Performance of Women and Men Was Similar
In both Stages 1 and 2, women and men performed similarly. Stage 2 yielded higher average performance for both women and men, compared to Stage 1.
When it came to the choice of competition in Stage 3, out of those assigned to piece-rate compensation default, far fewer women than men chose to switch to, or opt-in to, the competitive tournament style (46.72% of women versus 72.48% men chose to switch). This was a staggering 25 percentage point gender gap in the absence of performance differences. However, when tournament competition was the default, a similar number of women and men participated in the competition: 75.38% of women versus 76.42% of men.
Given women’s average performance as indicated by their number of correct answers, more women than men would have been better off competing versus settling for piece-rate compensation, the authors conclude. “In the opt-out condition, a higher proportion of women than men who chose tournament-based compensation in Stage 3 made a payoff-maximizing choice as compared to what they would have gained from piece-rate compensation for the same number of correct answers.”
The authors also ran a similar field experiment, posing as an employer on Upwork, a site that matches those needing work performed with freelancers. They hired 477 freelancers (64% men) to complete data entry work. Notably, these freelancers were not aware that this was an experiment and behaved in the job as if they would for a real job on Upwork.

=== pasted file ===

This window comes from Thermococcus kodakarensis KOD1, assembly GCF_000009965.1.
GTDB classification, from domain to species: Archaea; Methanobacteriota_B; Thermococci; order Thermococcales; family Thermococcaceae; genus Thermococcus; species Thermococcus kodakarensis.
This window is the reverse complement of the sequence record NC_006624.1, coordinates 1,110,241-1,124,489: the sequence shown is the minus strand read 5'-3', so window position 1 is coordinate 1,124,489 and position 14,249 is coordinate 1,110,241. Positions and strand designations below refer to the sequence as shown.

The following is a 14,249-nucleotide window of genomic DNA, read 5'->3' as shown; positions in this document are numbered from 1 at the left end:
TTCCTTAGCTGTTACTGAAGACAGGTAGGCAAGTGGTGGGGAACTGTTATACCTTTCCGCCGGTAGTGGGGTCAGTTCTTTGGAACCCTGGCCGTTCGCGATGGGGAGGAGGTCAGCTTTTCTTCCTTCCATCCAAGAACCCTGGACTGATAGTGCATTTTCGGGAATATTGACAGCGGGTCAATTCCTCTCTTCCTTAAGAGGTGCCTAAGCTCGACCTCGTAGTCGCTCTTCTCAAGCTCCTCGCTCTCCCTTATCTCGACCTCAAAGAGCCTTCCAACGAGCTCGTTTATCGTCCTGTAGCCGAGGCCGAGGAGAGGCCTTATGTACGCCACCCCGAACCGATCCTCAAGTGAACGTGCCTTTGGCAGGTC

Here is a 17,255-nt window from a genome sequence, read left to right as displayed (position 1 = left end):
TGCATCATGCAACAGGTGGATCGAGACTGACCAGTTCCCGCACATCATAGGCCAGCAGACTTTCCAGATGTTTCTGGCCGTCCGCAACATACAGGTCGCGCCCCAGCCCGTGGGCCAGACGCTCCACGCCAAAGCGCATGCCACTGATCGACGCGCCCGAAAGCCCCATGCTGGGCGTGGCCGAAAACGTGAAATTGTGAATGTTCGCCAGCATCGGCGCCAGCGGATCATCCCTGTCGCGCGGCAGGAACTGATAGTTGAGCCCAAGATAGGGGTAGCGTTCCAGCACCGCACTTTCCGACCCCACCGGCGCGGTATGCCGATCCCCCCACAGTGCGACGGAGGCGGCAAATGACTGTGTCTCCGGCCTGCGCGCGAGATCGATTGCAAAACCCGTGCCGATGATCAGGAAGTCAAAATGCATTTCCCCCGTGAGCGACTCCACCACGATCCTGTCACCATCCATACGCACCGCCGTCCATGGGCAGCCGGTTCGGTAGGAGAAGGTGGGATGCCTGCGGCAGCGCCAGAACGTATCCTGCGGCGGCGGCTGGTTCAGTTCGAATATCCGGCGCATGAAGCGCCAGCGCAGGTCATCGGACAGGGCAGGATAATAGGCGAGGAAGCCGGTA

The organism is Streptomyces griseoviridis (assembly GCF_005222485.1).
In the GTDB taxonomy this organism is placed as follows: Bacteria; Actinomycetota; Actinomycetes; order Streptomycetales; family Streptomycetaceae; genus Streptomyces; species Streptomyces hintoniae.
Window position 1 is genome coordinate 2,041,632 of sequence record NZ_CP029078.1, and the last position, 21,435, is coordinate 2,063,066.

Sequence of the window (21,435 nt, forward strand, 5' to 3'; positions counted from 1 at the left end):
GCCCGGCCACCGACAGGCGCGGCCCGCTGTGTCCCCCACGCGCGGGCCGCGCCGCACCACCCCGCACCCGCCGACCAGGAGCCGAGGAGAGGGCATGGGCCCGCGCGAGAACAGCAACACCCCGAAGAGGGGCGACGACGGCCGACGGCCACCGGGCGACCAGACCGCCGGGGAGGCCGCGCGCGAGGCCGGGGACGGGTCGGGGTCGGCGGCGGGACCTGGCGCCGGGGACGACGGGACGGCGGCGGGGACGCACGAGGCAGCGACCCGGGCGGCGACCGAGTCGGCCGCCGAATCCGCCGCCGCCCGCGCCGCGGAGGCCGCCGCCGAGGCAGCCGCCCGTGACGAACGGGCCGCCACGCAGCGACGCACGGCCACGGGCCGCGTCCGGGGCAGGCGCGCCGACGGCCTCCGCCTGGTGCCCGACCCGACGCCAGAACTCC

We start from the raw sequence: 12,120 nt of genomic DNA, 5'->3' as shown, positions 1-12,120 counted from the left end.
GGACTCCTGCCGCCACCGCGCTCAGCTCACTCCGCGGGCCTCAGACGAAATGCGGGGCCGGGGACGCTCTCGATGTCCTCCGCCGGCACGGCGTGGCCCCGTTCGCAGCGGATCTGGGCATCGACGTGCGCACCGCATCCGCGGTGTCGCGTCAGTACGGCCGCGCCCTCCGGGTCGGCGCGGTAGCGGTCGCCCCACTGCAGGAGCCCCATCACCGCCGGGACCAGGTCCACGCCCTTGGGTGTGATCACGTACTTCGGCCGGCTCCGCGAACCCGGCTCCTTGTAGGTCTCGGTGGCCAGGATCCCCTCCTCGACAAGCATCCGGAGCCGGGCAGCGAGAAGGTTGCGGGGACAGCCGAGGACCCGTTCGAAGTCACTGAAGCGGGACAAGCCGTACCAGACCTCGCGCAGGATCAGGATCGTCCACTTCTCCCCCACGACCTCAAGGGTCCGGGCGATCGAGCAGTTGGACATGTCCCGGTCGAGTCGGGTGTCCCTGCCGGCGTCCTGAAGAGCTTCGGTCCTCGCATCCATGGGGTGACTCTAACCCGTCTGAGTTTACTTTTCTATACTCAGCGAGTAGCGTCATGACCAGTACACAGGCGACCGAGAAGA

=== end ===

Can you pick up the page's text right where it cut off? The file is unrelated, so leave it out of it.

The field experiment was similar to the one using undergraduates except those choosing to compete — either by opting in or not opting out — were now competing to get promoted to an advanced task. They were told that only the top 25% of performers on a qualifying round would be selected to compete for the higher pay and the advanced job. Those choosing to compete but ranking below the cutoff got nothing and didn’t get to participate further. This further raised the stakes of competing, and tied it more closely to what promotions are like.
As before, fewer women than men opted in to the competition: 57.3% versus 72.5%. But among the group defaulted into competition, the gender gap was insignificant: 66.7% women versus 71.6% men.
Shifting to an opt-out default in competitive situations has the potential to help firms close the gender gap in high-level roles by re-designing the system to be more inclusive. This helps firms increase their talent pool and promote high-performing candidates because it “removes some of the bias inherent in current opt-in promotion systems, which favor those who are overconfident, less sensitive to signals of their own performance, and/or like to compete.”
“In the debate between whether to ‘fix the women’ or ‘fix the system,’ study provides some support to the latter approach,” the authors conclude.
Joyce C. He
Assistant Professor of Management and Organizations
About the Research
He, J., Kang, A., Lacetera, N. (2021). Opt-out choice framing attenuates gender differences in the decision to compete in the laboratory and in the field. Proceedings of the National Academy of Sciences, 118 (42) e2108337118. https://doi.org/10.1073/pnas.2108337118